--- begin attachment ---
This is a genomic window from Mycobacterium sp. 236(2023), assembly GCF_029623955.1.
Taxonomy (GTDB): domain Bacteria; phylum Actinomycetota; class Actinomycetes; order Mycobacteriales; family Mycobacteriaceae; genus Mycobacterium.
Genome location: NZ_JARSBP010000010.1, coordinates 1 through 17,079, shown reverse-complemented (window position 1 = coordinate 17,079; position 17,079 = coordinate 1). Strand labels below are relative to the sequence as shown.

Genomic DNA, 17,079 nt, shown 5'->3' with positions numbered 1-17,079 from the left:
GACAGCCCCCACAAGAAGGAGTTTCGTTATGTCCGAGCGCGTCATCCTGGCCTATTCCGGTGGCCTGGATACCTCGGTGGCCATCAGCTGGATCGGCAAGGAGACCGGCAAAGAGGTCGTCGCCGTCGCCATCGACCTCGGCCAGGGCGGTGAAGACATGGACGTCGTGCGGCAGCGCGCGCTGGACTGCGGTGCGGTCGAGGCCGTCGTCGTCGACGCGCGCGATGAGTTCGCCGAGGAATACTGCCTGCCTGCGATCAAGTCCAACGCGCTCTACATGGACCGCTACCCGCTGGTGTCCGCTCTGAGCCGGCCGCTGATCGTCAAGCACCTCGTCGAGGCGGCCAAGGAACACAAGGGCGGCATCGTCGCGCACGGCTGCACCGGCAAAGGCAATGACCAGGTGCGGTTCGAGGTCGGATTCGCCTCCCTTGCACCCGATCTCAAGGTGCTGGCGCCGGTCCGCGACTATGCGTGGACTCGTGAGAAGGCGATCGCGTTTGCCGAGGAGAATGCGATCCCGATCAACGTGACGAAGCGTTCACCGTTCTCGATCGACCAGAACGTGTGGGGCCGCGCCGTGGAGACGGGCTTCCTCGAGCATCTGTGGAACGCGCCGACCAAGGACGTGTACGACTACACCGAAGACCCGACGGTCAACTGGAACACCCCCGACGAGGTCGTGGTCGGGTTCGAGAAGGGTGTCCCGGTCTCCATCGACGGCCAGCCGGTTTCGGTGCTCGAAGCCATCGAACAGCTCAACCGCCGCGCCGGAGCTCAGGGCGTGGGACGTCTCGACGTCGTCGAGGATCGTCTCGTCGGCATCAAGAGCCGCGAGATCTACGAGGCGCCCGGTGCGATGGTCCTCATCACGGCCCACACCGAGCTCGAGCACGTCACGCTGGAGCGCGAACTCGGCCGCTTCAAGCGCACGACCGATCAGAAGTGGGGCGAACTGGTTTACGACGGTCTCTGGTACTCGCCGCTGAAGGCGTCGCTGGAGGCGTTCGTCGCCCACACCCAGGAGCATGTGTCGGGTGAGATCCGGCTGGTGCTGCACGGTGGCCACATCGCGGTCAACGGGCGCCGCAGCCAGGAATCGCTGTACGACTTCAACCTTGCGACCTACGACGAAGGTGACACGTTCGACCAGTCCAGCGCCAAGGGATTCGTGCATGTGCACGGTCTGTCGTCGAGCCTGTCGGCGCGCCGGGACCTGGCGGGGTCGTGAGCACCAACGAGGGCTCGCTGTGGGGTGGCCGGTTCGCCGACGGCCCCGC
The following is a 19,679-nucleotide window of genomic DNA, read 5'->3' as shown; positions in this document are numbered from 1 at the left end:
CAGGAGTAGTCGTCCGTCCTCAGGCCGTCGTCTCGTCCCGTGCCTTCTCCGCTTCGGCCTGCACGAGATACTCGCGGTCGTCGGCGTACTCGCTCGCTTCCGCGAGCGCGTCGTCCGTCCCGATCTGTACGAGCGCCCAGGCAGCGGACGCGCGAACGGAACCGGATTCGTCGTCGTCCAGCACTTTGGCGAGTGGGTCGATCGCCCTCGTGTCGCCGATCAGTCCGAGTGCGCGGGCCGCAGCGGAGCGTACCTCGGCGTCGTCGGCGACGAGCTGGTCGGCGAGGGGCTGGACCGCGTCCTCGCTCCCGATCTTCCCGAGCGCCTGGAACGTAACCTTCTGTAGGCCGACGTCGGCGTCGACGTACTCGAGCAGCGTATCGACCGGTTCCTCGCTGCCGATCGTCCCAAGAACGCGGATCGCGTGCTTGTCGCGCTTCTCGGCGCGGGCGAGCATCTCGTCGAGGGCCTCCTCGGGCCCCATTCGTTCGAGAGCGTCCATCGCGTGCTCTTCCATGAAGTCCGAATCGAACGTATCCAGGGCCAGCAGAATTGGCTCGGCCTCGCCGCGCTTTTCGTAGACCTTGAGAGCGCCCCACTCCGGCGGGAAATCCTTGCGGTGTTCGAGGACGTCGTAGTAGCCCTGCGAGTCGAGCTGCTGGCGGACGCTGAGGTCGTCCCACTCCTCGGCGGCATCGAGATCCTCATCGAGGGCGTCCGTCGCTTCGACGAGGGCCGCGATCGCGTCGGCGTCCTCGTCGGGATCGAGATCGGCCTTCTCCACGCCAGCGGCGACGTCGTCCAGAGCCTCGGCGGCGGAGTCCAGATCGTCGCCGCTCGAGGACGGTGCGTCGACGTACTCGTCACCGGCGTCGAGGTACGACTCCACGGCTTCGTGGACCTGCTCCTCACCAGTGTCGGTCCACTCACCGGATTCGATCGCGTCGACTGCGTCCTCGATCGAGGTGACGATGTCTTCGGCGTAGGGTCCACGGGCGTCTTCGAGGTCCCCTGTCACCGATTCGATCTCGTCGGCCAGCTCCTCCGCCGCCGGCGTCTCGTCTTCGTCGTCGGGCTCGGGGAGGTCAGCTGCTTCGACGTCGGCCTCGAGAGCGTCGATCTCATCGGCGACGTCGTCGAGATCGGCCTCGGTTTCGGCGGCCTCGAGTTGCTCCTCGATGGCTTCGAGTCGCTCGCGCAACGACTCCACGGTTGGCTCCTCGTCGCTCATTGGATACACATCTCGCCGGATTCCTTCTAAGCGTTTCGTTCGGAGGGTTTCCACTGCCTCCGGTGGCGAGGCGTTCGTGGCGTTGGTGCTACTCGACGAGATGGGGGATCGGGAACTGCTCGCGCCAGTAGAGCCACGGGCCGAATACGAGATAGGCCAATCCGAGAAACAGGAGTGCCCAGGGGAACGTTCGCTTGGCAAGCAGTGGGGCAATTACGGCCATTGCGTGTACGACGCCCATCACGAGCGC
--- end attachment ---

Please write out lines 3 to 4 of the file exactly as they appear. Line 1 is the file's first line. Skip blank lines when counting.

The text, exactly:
Genome location: NZ_JARSBP010000010.1, coordinates 1 through 17,079, shown reverse-complemented (window position 1 = coordinate 17,079; position 17,079 = coordinate 1). Strand labels below are relative to the sequence as shown.

Genomic DNA, 17,079 nt, shown 5'->3' with positions numbered 1-17,079 from the left: